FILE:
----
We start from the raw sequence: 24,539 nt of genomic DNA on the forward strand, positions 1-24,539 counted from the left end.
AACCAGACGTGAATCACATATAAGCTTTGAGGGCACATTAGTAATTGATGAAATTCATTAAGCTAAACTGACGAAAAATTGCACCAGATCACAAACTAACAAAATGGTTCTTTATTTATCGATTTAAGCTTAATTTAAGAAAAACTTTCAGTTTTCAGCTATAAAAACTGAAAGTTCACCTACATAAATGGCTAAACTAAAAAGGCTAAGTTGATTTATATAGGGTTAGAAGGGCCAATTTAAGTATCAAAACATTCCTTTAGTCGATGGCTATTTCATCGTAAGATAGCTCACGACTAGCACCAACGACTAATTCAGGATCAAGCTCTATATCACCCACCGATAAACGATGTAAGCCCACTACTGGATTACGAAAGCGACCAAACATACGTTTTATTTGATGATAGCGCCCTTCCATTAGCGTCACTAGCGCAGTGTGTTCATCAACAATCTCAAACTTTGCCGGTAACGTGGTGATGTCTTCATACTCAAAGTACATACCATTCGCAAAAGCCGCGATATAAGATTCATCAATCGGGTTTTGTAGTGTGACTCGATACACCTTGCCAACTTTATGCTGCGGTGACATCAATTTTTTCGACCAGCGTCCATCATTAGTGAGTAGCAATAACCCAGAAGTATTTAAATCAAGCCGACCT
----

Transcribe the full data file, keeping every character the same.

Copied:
We start from the raw sequence: 24,539 nt of genomic DNA on the forward strand, positions 1-24,539 counted from the left end.
AACCAGACGTGAATCACATATAAGCTTTGAGGGCACATTAGTAATTGATGAAATTCATTAAGCTAAACTGACGAAAAATTGCACCAGATCACAAACTAACAAAATGGTTCTTTATTTATCGATTTAAGCTTAATTTAAGAAAAACTTTCAGTTTTCAGCTATAAAAACTGAAAGTTCACCTACATAAATGGCTAAACTAAAAAGGCTAAGTTGATTTATATAGGGTTAGAAGGGCCAATTTAAGTATCAAAACATTCCTTTAGTCGATGGCTATTTCATCGTAAGATAGCTCACGACTAGCACCAACGACTAATTCAGGATCAAGCTCTATATCACCCACCGATAAACGATGTAAGCCCACTACTGGATTACGAAAGCGACCAAACATACGTTTTATTTGATGATAGCGCCCTTCCATTAGCGTCACTAGCGCAGTGTGTTCATCAACAATCTCAAACTTTGCCGGTAACGTGGTGATGTCTTCATACTCAAAGTACATACCATTCGCAAAAGCCGCGATATAAGATTCATCAATCGGGTTTTGTAGTGTGACTCGATACACCTTGCCAACTTTATGCTGCGGTGACATCAATTTTTTCGACCAGCGTCCATCATTAGTGAGTAGCAATAACCCAGAAGTATTTAAATCAAGCCGACCT